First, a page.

Being A Freelance Writer: Views From Both Sides Of The Fence

Last time I wrote a blog post here on was way back in June 2010.  Working with Jenn on a variety of other projects since, things have changed a lot over the past few years.

When I used to write for AFW, I was writing part time. I had a full time job in a completely irrelevant field, working a standard 40 hour week and then I spent my evenings and weekends freelance writing.

With my aim always being to make freelance writing my full time role, I'm happy to say that's essentially what happened - and in the last three years I've gone from freelancing part time, to full time and now I'm on the other side of the fence where I'm hiring freelancer writers myself

I couldn't have asked for a better three years in terms of my freelance writing career.  My goals, aims and expectations have all been exceeded and today I'm working in a full time SEO position where content plays a major role.  And it's all because of my beginnings as a freelancer writer, including here at AFW.

Now whilst I'm sure some of you would be happy to read about the last 36 months of my life, that's not what I want to talk about today.  Instead, I want to discuss something I believe every freelance writer could benefit from knowing, but it's not something most freelancers I've met are aware of.

And that's that to see the most success possible as a freelance writer, you ideally need to be looking at both sides of the fence - rather than simply viewing a project from the side of the writer, you need to be doing so from the client's, too and asking any questions you need if the view is blurred.

When I was freelancing regularly, I'd do my best to understand what the client wanted.  I'd read the gig requirements that were set out and spend a respectable amount of time whilst writing a piece doing my utmost to ensure the end product essentially ticked all of the boxes.

But what I wouldn't do is gain clarification on a point I was unsure about.  I'm not saying I'd take a wild guess at something, but if there was more than one way something could be interpreted, I'd choose the way I wanted.

I never actually got any feedback - as far as I can remember - about this.  I can't think back to any time a client said "You know on that point where it could have been X or Y?  Yeah, you should have choose Y, not X".  However, it's since I've started to hire freelance writers that I've come to realise this is very likely to be because the client didn't know there was more than one option to choose from themselves when providing the work.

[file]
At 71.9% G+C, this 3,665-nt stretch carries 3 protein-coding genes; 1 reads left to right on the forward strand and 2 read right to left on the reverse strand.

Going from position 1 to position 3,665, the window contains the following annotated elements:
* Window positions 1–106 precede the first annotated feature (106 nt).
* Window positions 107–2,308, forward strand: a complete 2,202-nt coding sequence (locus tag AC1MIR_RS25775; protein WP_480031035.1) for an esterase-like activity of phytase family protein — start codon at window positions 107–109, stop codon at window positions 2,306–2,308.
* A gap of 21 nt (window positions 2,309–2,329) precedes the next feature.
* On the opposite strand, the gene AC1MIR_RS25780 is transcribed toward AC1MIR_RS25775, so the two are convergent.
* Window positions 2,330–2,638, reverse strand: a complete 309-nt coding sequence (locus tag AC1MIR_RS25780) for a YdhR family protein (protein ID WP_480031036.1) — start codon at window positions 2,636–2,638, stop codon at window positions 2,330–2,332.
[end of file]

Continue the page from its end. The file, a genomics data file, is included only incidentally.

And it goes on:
The very first time I hired a freelance writer, I did as much as I possibly could to tell them about what it was I was looking for, what needed to be included, what should be avoided and generally just give as in-depth of a breakdown of the project as I could.

Happy with the e-mail I sent, to say I was a little surprised the writer came back with a dozen or so questions is an understatement.  I felt a little disappointed I hadn't got it right first time round, but I also had a moment of realisation.

When I'd worked with some clients as a writer, they'd hire me once and then not again.  I know sometimes this was because they only had the need for one or two pieces of work, but I'm not certain this was the case all of the time.

And due to the hiring situation above, I'm now questioning whether it was because I didn't deliver the work to their exact needs, no matter how well-matched the end product was to the project specification.

As someone hiring freelancers, on that first project, if the freelance writer hadn't asked those questions, chances are I wouldn't have been completely satisfied with their work and wouldn't have hired them again, even though it was essentially my fault.

Interesting thought, isn't it?

It's been a fantastic couple of years for me when it comes to freelance writing and I've learnt a lot.  Knowing how hard it can be to succeed in the industry, I really do enjoy helping other writers as much as I can.

Therefore, I hope that today you realise by considering what it actually is the client wants - and asking any questions if you're unsure - you'll be able to feel confident they're as satisfied as they can be with the work you deliver.

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Dan is a freelance writer and small business consultant. Dividing his time between writing for both individual clients and national corporations and giving a helping hand to many small startup companies, he has several years experience in both areas, as well as a strong background in Search Engine Optimisation.

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